Some will incorrectly view the result as a success. In truth, as conceived by Martin, it is an archaic, destructive method of coaching which inevitably produces a casualty. A more progressive mind should be able to produce a win-win environment.

Picard seems to be the odd man out. He has mostly played above expectations but still suffers coverage lapses and offers little when the Canadiens have the man advantage. While he has filled in admirably, Picard is the logical candidate to head to the press box.

It is also an opportunity for coach Martin to use the defensive depth to provide an occasional day off for his veteran defenders. If framed properly, it could be positive not punitive and would ensure that players like Jaroslav Spacek, Hal Gill and Roman Hamrlik are paced for the long season.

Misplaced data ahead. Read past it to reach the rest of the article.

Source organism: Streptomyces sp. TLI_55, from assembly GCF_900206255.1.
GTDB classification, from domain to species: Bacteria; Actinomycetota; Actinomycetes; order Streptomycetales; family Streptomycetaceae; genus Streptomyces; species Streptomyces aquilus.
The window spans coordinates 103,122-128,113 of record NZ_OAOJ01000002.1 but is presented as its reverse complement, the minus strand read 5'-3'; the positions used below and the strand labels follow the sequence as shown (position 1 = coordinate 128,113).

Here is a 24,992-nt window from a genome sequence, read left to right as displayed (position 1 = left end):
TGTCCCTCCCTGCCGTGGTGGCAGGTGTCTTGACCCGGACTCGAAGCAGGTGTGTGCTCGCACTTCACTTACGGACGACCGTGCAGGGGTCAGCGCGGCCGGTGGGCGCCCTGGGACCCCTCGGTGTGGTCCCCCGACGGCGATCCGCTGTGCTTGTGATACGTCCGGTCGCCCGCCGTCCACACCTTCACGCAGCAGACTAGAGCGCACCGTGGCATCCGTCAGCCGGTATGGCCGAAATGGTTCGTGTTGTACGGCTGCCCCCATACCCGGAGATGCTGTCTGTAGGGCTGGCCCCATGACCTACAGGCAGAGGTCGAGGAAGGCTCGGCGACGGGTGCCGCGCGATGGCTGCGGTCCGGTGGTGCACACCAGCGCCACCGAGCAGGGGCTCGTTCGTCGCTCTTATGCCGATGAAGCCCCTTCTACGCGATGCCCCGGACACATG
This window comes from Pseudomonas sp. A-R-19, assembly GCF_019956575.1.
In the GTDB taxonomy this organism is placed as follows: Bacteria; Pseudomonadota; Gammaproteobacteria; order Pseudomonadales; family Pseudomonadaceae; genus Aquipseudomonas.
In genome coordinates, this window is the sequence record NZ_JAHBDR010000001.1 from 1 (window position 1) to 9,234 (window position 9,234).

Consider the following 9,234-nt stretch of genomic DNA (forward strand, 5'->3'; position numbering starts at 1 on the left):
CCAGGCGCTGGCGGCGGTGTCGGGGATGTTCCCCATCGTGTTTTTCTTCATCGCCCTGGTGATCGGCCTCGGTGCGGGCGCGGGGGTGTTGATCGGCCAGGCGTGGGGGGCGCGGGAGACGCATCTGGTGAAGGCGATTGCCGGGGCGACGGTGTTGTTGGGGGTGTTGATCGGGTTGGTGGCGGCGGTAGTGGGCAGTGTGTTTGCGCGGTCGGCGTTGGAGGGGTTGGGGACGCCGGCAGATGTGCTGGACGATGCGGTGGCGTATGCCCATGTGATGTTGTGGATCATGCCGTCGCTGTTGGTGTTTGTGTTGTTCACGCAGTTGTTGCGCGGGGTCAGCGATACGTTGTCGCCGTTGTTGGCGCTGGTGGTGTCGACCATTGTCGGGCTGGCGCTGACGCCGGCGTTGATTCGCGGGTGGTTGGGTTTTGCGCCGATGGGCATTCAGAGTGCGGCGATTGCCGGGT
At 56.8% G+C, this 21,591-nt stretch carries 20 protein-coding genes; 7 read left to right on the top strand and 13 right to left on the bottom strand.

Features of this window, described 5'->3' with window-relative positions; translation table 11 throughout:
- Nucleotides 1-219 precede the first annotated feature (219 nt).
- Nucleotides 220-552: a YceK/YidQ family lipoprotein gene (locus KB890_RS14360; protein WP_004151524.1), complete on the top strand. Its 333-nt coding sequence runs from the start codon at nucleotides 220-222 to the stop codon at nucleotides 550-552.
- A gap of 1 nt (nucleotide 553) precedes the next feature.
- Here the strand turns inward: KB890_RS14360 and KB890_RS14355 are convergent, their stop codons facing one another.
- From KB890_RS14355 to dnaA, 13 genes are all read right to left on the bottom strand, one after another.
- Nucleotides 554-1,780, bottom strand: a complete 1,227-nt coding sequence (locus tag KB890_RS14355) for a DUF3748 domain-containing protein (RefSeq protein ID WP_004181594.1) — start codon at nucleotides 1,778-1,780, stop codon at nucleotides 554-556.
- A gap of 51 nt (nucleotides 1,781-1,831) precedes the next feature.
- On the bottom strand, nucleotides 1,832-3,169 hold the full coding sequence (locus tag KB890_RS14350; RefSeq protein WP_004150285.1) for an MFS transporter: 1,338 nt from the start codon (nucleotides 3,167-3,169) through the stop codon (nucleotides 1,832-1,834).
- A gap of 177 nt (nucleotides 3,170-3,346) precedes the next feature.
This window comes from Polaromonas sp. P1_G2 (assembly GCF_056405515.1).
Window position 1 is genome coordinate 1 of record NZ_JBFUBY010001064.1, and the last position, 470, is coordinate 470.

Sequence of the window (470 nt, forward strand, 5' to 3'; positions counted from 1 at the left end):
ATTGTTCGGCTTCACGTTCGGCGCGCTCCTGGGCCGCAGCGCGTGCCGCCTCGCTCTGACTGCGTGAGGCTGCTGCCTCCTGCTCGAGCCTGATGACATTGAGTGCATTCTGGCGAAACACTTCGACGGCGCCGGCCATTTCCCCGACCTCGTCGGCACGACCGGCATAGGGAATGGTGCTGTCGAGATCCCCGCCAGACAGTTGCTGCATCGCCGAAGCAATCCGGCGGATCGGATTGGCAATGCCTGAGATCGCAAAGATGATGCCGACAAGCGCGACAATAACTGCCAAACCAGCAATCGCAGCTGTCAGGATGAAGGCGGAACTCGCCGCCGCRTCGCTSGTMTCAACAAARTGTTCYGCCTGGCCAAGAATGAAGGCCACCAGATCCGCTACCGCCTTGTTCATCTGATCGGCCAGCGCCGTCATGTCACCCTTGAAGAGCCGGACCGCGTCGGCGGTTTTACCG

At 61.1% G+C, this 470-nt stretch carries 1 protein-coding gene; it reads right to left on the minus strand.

Stephens’ idea to occasionally spell Spacek, Gill and Hamrlik is especially interesting. The Canadiens have been hit hard by injuries at times on their blueline, particularly to seemingly doomed offensive defenseman Andrei Markov. Gill and Hamrlik bring a veteran presence that is even more valuable once the team enters the tighter checking playoffs, so the team might be wise to keep them as fresh as possible.

Subban is a promising young player, but the problem is that he’s also keenly aware of that promise. It’ll be interesting to see if the blue chip blueliner will react well to this attempted injection of humility … whenever he gets the chance to come back, that is.

Montreal Canadiens waive winger Dustin Boyd